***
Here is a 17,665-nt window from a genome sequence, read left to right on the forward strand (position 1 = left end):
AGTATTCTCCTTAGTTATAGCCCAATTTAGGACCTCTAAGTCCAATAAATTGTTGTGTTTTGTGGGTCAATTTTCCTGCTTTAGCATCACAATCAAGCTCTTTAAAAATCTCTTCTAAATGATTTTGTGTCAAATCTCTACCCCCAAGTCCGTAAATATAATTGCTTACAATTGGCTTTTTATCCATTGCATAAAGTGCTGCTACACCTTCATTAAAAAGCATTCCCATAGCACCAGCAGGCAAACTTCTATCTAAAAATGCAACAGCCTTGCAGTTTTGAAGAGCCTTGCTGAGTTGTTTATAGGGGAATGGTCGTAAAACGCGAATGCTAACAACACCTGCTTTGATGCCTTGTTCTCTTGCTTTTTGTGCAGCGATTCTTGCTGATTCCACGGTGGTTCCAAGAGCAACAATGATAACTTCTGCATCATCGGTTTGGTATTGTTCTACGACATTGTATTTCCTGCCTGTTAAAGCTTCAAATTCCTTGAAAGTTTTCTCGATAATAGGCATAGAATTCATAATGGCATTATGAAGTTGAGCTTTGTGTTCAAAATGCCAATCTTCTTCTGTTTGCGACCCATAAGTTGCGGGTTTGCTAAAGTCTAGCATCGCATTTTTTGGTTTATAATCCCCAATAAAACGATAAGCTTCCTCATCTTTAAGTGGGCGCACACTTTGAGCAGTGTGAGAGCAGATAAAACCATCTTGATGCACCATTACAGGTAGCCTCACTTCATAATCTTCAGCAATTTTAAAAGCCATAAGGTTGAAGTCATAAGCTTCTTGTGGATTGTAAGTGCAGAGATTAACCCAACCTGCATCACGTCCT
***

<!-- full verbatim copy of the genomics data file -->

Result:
Here is a 17,665-nt window from a genome sequence, read left to right on the forward strand (position 1 = left end):
AGTATTCTCCTTAGTTATAGCCCAATTTAGGACCTCTAAGTCCAATAAATTGTTGTGTTTTGTGGGTCAATTTTCCTGCTTTAGCATCACAATCAAGCTCTTTAAAAATCTCTTCTAAATGATTTTGTGTCAAATCTCTACCCCCAAGTCCGTAAATATAATTGCTTACAATTGGCTTTTTATCCATTGCATAAAGTGCTGCTACACCTTCATTAAAAAGCATTCCCATAGCACCAGCAGGCAAACTTCTATCTAAAAATGCAACAGCCTTGCAGTTTTGAAGAGCCTTGCTGAGTTGTTTATAGGGGAATGGTCGTAAAACGCGAATGCTAACAACACCTGCTTTGATGCCTTGTTCTCTTGCTTTTTGTGCAGCGATTCTTGCTGATTCCACGGTGGTTCCAAGAGCAACAATGATAACTTCTGCATCATCGGTTTGGTATTGTTCTACGACATTGTATTTCCTGCCTGTTAAAGCTTCAAATTCCTTGAAAGTTTTCTCGATAATAGGCATAGAATTCATAATGGCATTATGAAGTTGAGCTTTGTGTTCAAAATGCCAATCTTCTTCTGTTTGCGACCCATAAGTTGCGGGTTTGCTAAAGTCTAGCATCGCATTTTTTGGTTTATAATCCCCAATAAAACGATAAGCTTCCTCATCTTTAAGTGGGCGCACACTTTGAGCAGTGTGAGAGCAGATAAAACCATCTTGATGCACCATTACAGGTAGCCTCACTTCATAATCTTCAGCAATTTTAAAAGCCATAAGGTTGAAGTCATAAGCTTCTTGTGGATTGTAAGTGCAGAGATTAACCCAACCTGCATCACGTCCT